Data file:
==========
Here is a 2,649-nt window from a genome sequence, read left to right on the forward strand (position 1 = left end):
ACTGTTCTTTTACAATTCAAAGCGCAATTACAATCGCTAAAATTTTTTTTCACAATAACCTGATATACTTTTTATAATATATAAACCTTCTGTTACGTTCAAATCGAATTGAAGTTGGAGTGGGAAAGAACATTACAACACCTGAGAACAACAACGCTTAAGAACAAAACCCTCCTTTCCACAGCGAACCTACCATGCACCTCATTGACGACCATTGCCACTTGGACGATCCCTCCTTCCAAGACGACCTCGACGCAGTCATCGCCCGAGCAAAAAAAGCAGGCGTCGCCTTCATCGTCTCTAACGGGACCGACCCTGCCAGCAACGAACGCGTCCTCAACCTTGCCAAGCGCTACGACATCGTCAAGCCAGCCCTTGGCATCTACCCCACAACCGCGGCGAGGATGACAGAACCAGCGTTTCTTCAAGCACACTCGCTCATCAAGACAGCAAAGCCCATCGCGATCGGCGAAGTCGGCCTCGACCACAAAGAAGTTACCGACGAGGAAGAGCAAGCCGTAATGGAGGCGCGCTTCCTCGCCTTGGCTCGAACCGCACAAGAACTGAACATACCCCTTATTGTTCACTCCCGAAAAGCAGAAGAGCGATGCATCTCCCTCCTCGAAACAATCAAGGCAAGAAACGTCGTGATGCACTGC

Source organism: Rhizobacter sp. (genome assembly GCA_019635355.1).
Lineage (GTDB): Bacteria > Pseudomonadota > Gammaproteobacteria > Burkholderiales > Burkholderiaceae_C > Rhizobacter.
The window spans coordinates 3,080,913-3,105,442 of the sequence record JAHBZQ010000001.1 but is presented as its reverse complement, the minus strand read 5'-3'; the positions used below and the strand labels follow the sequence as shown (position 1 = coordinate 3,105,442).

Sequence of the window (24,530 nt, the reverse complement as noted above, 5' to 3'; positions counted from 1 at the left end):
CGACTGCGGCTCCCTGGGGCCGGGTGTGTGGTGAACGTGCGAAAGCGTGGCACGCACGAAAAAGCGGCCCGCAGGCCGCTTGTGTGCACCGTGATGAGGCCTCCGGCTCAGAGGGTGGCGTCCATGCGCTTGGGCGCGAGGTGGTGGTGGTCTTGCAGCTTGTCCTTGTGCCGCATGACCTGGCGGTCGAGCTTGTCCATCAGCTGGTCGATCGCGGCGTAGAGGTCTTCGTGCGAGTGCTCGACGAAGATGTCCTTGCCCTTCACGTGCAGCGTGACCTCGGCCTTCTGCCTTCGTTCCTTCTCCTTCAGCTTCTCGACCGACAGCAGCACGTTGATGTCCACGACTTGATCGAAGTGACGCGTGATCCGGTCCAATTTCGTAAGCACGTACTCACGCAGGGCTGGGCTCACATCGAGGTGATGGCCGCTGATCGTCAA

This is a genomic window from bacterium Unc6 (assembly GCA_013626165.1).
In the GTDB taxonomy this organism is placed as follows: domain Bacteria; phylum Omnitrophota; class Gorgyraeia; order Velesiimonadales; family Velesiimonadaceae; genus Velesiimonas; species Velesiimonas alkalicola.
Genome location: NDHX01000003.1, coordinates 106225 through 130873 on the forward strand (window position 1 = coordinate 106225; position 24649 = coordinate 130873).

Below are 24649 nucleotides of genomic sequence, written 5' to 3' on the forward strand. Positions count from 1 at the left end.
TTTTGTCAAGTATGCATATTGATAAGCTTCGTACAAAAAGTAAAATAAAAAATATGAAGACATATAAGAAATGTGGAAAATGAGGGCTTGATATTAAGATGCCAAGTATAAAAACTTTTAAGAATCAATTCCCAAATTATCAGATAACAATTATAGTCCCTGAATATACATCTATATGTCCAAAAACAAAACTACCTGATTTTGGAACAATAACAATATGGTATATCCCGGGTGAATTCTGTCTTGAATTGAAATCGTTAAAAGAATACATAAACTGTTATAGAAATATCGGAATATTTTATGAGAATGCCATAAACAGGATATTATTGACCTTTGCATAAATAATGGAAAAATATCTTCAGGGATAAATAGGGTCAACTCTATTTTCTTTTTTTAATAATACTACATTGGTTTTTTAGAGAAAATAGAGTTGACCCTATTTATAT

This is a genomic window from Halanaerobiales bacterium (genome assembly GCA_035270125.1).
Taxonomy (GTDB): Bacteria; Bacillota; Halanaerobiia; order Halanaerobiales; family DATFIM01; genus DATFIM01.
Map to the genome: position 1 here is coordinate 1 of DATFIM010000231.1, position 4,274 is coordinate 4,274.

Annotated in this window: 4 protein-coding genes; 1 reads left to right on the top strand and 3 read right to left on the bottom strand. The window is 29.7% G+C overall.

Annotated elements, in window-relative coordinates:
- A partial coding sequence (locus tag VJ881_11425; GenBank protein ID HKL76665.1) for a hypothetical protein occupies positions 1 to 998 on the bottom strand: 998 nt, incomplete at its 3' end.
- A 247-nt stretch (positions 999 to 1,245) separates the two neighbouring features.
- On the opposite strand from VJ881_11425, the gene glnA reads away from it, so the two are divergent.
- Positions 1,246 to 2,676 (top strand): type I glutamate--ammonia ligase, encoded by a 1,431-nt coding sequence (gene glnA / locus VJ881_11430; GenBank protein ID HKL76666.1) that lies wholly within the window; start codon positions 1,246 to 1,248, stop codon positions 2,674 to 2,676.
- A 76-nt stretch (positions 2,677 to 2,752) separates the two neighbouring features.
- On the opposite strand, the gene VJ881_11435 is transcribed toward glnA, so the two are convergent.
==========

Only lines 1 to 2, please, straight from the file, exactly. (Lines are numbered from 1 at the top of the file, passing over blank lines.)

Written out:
Here is a 2,649-nt window from a genome sequence, read left to right on the forward strand (position 1 = left end):
ACTGTTCTTTTACAATTCAAAGCGCAATTACAATCGCTAAAATTTTTTTTCACAATAACCTGATATACTTTTTATAATATATAAACCTTCTGTTACGTTCAAATCGAATTGAAGTTGGAGTGGGAAAGAACATTACAACACCTGAGAACAACAACGCTTAAGAACAAAACCCTCCTTTCCACAGCGAACCTACCATGCACCTCATTGACGACCATTGCCACTTGGACGATCCCTCCTTCCAAGACGACCTCGACGCAGTCATCGCCCGAGCAAAAAAAGCAGGCGTCGCCTTCATCGTCTCTAACGGGACCGACCCTGCCAGCAACGAACGCGTCCTCAACCTTGCCAAGCGCTACGACATCGTCAAGCCAGCCCTTGGCATCTACCCCACAACCGCGGCGAGGATGACAGAACCAGCGTTTCTTCAAGCACACTCGCTCATCAAGACAGCAAAGCCCATCGCGATCGGCGAAGTCGGCCTCGACCACAAAGAAGTTACCGACGAGGAAGAGCAAGCCGTAATGGAGGCGCGCTTCCTCGCCTTGGCTCGAACCGCACAAGAACTGAACATACCCCTTATTGTTCACTCCCGAAAAGCAGAAGAGCGATGCATCTCCCTCCTCGAAACAATCAAGGCAAGAAACGTCGTGATGCACTGC